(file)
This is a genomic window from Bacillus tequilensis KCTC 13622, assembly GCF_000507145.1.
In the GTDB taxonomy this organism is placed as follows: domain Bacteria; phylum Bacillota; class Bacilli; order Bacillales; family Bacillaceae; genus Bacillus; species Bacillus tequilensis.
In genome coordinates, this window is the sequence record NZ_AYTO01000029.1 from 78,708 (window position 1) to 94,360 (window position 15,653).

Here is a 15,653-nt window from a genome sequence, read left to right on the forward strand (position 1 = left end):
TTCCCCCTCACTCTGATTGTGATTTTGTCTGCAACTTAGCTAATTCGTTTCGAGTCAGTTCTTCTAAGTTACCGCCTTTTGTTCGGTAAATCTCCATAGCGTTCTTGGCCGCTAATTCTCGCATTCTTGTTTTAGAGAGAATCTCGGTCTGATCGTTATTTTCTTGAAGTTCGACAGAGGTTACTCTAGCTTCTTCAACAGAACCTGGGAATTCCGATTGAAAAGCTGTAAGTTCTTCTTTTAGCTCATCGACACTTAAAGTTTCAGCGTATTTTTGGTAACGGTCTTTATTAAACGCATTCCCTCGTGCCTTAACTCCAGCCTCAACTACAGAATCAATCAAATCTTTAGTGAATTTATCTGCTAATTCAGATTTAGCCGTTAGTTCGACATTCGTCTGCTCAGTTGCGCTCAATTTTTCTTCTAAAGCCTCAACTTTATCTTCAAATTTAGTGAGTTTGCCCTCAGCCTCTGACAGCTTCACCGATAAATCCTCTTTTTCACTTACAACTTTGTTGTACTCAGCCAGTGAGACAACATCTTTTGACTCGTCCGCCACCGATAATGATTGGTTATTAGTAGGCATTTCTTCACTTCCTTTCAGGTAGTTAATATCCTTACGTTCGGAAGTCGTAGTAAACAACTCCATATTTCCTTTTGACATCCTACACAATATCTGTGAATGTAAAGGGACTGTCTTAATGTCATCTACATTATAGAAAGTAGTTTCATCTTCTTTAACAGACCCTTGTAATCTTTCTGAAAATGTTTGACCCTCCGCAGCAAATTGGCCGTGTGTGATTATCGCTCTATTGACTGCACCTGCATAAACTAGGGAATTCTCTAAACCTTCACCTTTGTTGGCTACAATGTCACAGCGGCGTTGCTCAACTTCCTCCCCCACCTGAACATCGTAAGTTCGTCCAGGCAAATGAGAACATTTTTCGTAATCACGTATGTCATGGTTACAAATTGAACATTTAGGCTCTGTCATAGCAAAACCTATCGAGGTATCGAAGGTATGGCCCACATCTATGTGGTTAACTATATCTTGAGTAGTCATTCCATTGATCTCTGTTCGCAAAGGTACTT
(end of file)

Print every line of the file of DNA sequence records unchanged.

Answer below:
This is a genomic window from Bacillus tequilensis KCTC 13622, assembly GCF_000507145.1.
In the GTDB taxonomy this organism is placed as follows: domain Bacteria; phylum Bacillota; class Bacilli; order Bacillales; family Bacillaceae; genus Bacillus; species Bacillus tequilensis.
In genome coordinates, this window is the sequence record NZ_AYTO01000029.1 from 78,708 (window position 1) to 94,360 (window position 15,653).

Here is a 15,653-nt window from a genome sequence, read left to right on the forward strand (position 1 = left end):
TTCCCCCTCACTCTGATTGTGATTTTGTCTGCAACTTAGCTAATTCGTTTCGAGTCAGTTCTTCTAAGTTACCGCCTTTTGTTCGGTAAATCTCCATAGCGTTCTTGGCCGCTAATTCTCGCATTCTTGTTTTAGAGAGAATCTCGGTCTGATCGTTATTTTCTTGAAGTTCGACAGAGGTTACTCTAGCTTCTTCAACAGAACCTGGGAATTCCGATTGAAAAGCTGTAAGTTCTTCTTTTAGCTCATCGACACTTAAAGTTTCAGCGTATTTTTGGTAACGGTCTTTATTAAACGCATTCCCTCGTGCCTTAACTCCAGCCTCAACTACAGAATCAATCAAATCTTTAGTGAATTTATCTGCTAATTCAGATTTAGCCGTTAGTTCGACATTCGTCTGCTCAGTTGCGCTCAATTTTTCTTCTAAAGCCTCAACTTTATCTTCAAATTTAGTGAGTTTGCCCTCAGCCTCTGACAGCTTCACCGATAAATCCTCTTTTTCACTTACAACTTTGTTGTACTCAGCCAGTGAGACAACATCTTTTGACTCGTCCGCCACCGATAATGATTGGTTATTAGTAGGCATTTCTTCACTTCCTTTCAGGTAGTTAATATCCTTACGTTCGGAAGTCGTAGTAAACAACTCCATATTTCCTTTTGACATCCTACACAATATCTGTGAATGTAAAGGGACTGTCTTAATGTCATCTACATTATAGAAAGTAGTTTCATCTTCTTTAACAGACCCTTGTAATCTTTCTGAAAATGTTTGACCCTCCGCAGCAAATTGGCCGTGTGTGATTATCGCTCTATTGACTGCACCTGCATAAACTAGGGAATTCTCTAAACCTTCACCTTTGTTGGCTACAATGTCACAGCGGCGTTGCTCAACTTCCTCCCCCACCTGAACATCGTAAGTTCGTCCAGGCAAATGAGAACATTTTTCGTAATCACGTATGTCATGGTTACAAATTGAACATTTAGGCTCTGTCATAGCAAAACCTATCGAGGTATCGAAGGTATGGCCCACATCTATGTGGTTAACTATATCTTGAGTAGTCATTCCATTGATCTCTGTTCGCAAAGGTACTT